Inflation in the United States is becoming more widespread, and expectations for future price increases are rising, a trend policymakers will closely monitor, according to New York Federal Reserve Bank President John Williams.
While some of the price increases seen today are related to the pandemic and supply and demand imbalances, there have also been increases in other areas such as shelter, according to Williams.
"We definitely have seen a pickup in underlying inflation in the U.S. that we'll be studying carefully," Williams said during a virtual panel with European Central Bank (ECB) chief economist Philip Lane.
A rise in short-run and long-run inflation expectations is a "positive" development because it reverses some of the previous declines in expectations. However, officials do not want long-run inflation expectations to rise significantly further, according to Williams.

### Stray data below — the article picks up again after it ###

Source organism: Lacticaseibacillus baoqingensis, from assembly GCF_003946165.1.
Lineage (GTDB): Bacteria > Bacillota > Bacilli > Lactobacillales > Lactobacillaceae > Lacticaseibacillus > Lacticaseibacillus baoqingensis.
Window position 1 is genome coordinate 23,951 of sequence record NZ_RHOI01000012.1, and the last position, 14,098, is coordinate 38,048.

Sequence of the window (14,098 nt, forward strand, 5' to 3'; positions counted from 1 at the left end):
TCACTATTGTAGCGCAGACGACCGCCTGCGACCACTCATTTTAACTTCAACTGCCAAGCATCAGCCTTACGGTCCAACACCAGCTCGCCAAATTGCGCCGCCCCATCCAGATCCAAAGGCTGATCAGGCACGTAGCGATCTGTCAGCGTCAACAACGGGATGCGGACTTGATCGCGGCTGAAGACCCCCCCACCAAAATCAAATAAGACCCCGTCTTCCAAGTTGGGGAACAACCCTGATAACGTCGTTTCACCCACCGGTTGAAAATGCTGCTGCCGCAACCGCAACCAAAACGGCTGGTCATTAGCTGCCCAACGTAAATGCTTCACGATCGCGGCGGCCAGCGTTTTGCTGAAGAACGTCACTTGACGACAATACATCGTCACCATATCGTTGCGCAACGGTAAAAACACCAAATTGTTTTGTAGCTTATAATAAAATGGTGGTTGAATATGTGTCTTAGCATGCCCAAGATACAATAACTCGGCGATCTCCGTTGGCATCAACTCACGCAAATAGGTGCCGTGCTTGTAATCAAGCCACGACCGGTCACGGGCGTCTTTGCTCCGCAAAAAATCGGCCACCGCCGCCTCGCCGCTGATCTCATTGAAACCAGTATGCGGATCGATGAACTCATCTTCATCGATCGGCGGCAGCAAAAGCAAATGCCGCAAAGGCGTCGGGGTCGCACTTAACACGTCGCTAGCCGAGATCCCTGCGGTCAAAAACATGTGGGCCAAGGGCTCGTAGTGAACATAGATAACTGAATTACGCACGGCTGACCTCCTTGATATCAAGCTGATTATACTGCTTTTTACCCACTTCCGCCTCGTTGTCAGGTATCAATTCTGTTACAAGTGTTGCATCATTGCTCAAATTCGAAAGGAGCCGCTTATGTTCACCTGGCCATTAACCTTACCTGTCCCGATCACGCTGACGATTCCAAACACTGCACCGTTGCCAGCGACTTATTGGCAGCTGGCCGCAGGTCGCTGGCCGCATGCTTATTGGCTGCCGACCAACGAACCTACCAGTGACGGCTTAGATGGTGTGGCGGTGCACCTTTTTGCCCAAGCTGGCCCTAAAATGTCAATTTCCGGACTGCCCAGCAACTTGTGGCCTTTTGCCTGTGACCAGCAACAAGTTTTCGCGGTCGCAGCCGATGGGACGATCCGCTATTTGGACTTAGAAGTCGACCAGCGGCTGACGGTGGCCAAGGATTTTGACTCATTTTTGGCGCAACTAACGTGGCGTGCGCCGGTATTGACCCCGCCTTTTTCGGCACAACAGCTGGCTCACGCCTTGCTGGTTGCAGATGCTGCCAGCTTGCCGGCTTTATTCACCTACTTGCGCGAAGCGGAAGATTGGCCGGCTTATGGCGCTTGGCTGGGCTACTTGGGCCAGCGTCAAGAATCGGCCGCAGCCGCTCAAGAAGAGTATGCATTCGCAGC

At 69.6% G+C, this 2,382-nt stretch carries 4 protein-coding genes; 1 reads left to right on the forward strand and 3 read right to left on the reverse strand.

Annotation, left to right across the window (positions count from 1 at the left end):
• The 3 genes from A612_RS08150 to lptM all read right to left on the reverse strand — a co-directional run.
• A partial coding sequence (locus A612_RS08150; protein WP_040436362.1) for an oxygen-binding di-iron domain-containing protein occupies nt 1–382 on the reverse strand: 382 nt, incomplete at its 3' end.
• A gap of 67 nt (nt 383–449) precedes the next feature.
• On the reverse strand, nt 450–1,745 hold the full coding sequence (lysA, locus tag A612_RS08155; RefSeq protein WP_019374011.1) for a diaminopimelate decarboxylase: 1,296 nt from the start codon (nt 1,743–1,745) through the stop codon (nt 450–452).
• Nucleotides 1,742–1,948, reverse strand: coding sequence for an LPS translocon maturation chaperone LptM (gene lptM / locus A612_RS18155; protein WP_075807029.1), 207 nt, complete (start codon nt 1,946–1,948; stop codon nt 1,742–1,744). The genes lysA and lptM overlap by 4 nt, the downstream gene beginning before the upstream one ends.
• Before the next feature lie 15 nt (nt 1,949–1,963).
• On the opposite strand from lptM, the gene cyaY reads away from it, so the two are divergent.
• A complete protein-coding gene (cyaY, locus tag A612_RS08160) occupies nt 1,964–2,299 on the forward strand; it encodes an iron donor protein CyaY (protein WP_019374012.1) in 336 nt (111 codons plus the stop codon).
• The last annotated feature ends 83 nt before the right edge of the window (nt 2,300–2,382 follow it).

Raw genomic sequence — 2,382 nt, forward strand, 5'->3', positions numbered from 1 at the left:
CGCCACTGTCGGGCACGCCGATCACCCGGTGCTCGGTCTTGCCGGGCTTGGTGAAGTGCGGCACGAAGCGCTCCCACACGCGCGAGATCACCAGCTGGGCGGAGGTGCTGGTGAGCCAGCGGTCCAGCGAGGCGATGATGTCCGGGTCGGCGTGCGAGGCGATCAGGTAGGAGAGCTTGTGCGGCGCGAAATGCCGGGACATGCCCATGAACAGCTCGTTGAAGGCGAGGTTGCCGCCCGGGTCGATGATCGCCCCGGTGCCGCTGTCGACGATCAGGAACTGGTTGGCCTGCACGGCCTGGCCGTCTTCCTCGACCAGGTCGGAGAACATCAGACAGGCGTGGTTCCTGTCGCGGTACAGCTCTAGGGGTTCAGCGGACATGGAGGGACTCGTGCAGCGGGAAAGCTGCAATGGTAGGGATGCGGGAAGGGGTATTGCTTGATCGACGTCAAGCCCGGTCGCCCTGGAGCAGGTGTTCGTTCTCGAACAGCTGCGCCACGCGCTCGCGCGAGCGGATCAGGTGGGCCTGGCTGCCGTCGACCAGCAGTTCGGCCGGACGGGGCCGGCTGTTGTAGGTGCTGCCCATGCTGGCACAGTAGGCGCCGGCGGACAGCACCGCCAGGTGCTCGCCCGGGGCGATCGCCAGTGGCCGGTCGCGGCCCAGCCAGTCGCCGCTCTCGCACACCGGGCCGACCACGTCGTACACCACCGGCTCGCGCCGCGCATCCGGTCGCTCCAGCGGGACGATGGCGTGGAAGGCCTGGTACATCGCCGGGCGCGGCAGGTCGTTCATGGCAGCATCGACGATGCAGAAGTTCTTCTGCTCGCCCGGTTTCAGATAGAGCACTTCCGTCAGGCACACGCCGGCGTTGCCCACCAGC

The United States' economy is "roaring" back after being disrupted by the pandemic, he said, and a "unique set of circumstances" is causing changes in supply and demand.
"I do think our framework is well suited for this because it does again start from this point if we want to make sure inflation expectations are well anchored at 2% over time," Williams said.
When asked about the role of a potential central bank digital currency, Williams stated that the Fed is in "study mode," attempting to better understand the technology that could be used as well as the policy issues that need to be addressed in the case of a CBDC.
"I think it's early days to think through all these issues," Williams said. "I also think they're very closely connected to what happens out there in the world of cryptocurrencies, stablecoins, and things like that."